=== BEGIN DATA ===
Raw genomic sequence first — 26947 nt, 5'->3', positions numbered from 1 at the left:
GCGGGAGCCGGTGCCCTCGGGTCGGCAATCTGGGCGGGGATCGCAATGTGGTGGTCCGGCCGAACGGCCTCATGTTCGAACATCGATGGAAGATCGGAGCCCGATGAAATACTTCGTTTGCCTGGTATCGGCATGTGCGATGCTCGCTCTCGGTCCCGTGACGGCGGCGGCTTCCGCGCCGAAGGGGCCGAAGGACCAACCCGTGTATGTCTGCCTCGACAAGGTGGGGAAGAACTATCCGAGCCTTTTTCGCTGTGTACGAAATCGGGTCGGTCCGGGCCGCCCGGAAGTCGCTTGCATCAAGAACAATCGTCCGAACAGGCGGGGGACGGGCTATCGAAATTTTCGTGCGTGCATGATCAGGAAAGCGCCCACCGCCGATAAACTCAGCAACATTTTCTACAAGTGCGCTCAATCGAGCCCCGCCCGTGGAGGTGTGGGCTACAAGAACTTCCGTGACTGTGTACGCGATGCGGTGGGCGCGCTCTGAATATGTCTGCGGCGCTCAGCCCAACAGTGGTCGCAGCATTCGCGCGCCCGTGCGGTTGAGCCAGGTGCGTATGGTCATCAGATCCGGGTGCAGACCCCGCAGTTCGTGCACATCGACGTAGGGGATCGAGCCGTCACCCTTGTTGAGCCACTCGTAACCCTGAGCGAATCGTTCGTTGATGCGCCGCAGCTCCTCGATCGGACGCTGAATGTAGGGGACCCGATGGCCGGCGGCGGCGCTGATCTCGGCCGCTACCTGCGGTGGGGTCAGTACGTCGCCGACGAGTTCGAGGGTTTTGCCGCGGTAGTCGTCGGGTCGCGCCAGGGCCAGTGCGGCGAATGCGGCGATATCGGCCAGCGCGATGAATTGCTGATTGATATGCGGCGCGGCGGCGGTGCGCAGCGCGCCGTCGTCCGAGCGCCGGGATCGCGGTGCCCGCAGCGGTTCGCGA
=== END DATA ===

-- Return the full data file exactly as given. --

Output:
Raw genomic sequence first — 26947 nt, 5'->3', positions numbered from 1 at the left:
GCGGGAGCCGGTGCCCTCGGGTCGGCAATCTGGGCGGGGATCGCAATGTGGTGGTCCGGCCGAACGGCCTCATGTTCGAACATCGATGGAAGATCGGAGCCCGATGAAATACTTCGTTTGCCTGGTATCGGCATGTGCGATGCTCGCTCTCGGTCCCGTGACGGCGGCGGCTTCCGCGCCGAAGGGGCCGAAGGACCAACCCGTGTATGTCTGCCTCGACAAGGTGGGGAAGAACTATCCGAGCCTTTTTCGCTGTGTACGAAATCGGGTCGGTCCGGGCCGCCCGGAAGTCGCTTGCATCAAGAACAATCGTCCGAACAGGCGGGGGACGGGCTATCGAAATTTTCGTGCGTGCATGATCAGGAAAGCGCCCACCGCCGATAAACTCAGCAACATTTTCTACAAGTGCGCTCAATCGAGCCCCGCCCGTGGAGGTGTGGGCTACAAGAACTTCCGTGACTGTGTACGCGATGCGGTGGGCGCGCTCTGAATATGTCTGCGGCGCTCAGCCCAACAGTGGTCGCAGCATTCGCGCGCCCGTGCGGTTGAGCCAGGTGCGTATGGTCATCAGATCCGGGTGCAGACCCCGCAGTTCGTGCACATCGACGTAGGGGATCGAGCCGTCACCCTTGTTGAGCCACTCGTAACCCTGAGCGAATCGTTCGTTGATGCGCCGCAGCTCCTCGATCGGACGCTGAATGTAGGGGACCCGATGGCCGGCGGCGGCGCTGATCTCGGCCGCTACCTGCGGTGGGGTCAGTACGTCGCCGACGAGTTCGAGGGTTTTGCCGCGGTAGTCGTCGGGTCGCGCCAGGGCCAGTGCGGCGAATGCGGCGATATCGGCCAGCGCGATGAATTGCTGATTGATATGCGGCGCGGCGGCGGTGCGCAGCGCGCCGTCGTCCGAGCGCCGGGATCGCGGTGCCCGCAGCGGTTCGCGA